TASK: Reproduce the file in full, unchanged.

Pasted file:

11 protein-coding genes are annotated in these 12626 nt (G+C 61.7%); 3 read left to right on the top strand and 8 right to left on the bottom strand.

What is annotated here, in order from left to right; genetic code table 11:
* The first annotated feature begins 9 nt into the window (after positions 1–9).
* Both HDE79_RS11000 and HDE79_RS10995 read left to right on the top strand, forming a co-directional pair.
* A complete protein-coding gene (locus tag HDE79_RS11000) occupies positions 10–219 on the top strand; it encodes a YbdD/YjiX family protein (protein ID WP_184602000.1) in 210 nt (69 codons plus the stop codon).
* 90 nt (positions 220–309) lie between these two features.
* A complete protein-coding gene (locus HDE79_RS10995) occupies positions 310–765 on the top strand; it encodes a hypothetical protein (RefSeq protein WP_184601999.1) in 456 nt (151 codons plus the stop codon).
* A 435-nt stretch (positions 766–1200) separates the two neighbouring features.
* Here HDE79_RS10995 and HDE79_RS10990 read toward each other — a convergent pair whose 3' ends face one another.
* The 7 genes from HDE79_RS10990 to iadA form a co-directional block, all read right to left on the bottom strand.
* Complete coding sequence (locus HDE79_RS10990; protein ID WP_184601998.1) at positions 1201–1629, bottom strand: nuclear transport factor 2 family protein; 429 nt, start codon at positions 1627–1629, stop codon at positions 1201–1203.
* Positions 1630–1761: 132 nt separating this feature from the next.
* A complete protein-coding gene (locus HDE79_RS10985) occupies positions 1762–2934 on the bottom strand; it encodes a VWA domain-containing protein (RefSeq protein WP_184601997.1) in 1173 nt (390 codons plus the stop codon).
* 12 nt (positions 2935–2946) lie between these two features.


11 protein-coding genes are annotated in these 12626 nt (G+C 61.7%); 3 read left to right on the top strand and 8 right to left on the bottom strand.

What is annotated here, in order from left to right; genetic code table 11:
* The first annotated feature begins 9 nt into the window (after positions 1–9).
* Both HDE79_RS11000 and HDE79_RS10995 read left to right on the top strand, forming a co-directional pair.
* A complete protein-coding gene (locus tag HDE79_RS11000) occupies positions 10–219 on the top strand; it encodes a YbdD/YjiX family protein (protein ID WP_184602000.1) in 210 nt (69 codons plus the stop codon).
* 90 nt (positions 220–309) lie between these two features.
* A complete protein-coding gene (locus HDE79_RS10995) occupies positions 310–765 on the top strand; it encodes a hypothetical protein (RefSeq protein WP_184601999.1) in 456 nt (151 codons plus the stop codon).
* A 435-nt stretch (positions 766–1200) separates the two neighbouring features.
* Here HDE79_RS10995 and HDE79_RS10990 read toward each other — a convergent pair whose 3' ends face one another.
* The 7 genes from HDE79_RS10990 to iadA form a co-directional block, all read right to left on the bottom strand.
* Complete coding sequence (locus HDE79_RS10990; protein ID WP_184601998.1) at positions 1201–1629, bottom strand: nuclear transport factor 2 family protein; 429 nt, start codon at positions 1627–1629, stop codon at positions 1201–1203.
* Positions 1630–1761: 132 nt separating this feature from the next.
* A complete protein-coding gene (locus HDE79_RS10985) occupies positions 1762–2934 on the bottom strand; it encodes a VWA domain-containing protein (RefSeq protein WP_184601997.1) in 1173 nt (390 codons plus the stop codon).
* 12 nt (positions 2935–2946) lie between these two features.